My rating: 4 of 5 stars
I love Philbrick’s backstory-balance: he gives us enough, but he also withholds plenty. Who is Hergelo Stump? What is his bucket room? Why does he rarely leave it? How does Bardun Village fit into the world in which it’s set? I love the not-knowing!
Where the Woods Grow Wild is filled with beautifully developed character relationships; a wealth of history is obvious behind each nuance and conversation.
Where I think the story could be stronger is in the action. I don’t have the skills to explain what was lacking here, but I found the action scenes a little stilted and not quite gripping. I would also have loved to see some regret for Copper and Wolf – they were so good to Martin in his time of need, his human contact (for want of a better term), and I loved them for caring.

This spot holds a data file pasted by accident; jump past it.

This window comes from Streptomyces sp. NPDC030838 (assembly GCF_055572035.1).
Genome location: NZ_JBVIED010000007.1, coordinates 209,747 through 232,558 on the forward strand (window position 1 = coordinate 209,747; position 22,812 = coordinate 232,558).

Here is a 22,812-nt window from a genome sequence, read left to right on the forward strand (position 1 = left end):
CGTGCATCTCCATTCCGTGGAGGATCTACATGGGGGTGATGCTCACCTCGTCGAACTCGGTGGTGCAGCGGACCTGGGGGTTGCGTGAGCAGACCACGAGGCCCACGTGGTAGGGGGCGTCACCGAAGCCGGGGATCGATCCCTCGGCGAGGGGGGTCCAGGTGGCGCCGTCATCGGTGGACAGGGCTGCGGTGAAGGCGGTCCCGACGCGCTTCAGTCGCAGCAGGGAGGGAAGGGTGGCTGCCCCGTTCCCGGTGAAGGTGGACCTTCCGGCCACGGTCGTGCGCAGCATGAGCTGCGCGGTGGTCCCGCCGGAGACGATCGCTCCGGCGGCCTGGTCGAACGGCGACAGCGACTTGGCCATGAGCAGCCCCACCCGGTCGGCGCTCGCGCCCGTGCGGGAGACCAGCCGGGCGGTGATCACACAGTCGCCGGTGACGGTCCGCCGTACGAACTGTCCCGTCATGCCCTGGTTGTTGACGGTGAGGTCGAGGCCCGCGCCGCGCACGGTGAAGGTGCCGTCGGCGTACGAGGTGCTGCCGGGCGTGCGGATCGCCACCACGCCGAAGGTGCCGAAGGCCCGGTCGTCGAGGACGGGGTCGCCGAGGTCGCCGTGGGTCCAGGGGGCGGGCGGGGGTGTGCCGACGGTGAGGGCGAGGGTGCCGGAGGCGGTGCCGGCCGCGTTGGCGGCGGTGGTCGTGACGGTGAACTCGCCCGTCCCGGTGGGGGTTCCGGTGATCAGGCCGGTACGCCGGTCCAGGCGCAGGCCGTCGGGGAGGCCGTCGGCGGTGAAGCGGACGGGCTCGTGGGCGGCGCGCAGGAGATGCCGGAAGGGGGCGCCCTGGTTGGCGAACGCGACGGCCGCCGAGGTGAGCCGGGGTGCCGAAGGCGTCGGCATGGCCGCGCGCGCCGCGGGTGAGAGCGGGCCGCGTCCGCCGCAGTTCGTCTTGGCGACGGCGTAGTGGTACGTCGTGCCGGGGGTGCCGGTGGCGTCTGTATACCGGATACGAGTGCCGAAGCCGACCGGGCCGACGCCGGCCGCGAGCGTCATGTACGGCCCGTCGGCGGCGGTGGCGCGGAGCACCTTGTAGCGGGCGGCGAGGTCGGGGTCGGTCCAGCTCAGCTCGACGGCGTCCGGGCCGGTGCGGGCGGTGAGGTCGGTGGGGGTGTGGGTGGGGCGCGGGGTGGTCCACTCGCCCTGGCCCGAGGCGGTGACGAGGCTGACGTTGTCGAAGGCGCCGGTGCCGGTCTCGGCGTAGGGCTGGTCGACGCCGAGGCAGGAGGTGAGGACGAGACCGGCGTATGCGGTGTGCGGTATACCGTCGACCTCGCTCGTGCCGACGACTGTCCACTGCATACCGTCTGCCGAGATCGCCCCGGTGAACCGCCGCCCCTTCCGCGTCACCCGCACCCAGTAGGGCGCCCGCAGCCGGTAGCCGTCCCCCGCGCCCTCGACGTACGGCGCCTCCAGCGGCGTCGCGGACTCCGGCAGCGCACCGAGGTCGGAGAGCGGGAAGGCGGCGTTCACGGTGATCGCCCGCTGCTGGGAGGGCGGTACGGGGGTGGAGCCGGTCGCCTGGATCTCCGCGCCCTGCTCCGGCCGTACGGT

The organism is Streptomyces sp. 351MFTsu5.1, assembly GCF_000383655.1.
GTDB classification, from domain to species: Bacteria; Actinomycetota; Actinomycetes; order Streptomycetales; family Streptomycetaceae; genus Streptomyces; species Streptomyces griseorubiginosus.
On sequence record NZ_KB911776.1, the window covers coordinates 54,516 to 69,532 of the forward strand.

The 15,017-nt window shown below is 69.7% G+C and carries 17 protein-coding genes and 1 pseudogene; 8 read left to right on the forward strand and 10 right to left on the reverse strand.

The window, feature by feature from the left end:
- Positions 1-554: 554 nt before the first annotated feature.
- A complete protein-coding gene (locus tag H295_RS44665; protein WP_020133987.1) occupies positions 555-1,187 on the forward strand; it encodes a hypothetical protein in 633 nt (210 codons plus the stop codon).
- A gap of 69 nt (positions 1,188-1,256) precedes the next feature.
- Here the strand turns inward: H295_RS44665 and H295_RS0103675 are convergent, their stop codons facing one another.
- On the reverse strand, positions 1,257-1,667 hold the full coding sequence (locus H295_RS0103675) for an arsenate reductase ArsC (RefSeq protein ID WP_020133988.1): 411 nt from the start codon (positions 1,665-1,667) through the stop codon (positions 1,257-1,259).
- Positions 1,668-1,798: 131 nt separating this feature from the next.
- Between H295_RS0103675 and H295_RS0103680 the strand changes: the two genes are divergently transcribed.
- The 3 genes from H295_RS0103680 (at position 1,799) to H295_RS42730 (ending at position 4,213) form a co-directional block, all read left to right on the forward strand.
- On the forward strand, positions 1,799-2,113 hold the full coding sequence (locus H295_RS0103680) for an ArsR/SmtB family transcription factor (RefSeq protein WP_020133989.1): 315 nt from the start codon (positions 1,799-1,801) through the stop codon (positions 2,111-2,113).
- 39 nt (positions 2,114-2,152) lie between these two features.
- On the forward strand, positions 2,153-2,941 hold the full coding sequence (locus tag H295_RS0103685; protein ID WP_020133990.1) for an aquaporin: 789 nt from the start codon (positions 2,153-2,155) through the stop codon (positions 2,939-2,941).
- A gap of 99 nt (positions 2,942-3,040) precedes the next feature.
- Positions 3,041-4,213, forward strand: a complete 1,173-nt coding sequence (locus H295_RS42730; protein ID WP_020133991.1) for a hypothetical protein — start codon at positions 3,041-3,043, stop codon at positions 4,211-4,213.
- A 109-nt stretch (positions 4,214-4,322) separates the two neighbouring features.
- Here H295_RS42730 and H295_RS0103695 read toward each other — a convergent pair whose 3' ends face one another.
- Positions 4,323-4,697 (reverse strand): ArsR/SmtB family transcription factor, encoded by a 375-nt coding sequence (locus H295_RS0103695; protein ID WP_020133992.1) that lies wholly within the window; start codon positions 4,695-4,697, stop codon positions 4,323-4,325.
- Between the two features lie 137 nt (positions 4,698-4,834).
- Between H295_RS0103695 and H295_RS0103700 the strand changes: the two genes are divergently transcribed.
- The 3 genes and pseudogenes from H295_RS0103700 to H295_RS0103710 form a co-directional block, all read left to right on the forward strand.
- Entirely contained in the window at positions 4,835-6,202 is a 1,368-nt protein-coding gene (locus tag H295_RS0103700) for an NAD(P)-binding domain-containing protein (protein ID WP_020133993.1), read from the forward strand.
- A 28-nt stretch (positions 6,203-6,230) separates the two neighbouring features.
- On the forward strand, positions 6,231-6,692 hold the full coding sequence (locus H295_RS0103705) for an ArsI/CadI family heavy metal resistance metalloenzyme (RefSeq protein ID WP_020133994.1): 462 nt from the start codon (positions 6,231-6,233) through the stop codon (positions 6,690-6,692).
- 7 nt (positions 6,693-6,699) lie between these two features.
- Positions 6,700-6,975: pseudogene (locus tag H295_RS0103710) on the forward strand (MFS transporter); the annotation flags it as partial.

The cover is one of the most beautiful I’ve seen, and it depicts the essence of the story perfectly. This is absolutely one of the best self-published books I’ve read, and I definitely want to read more about this world.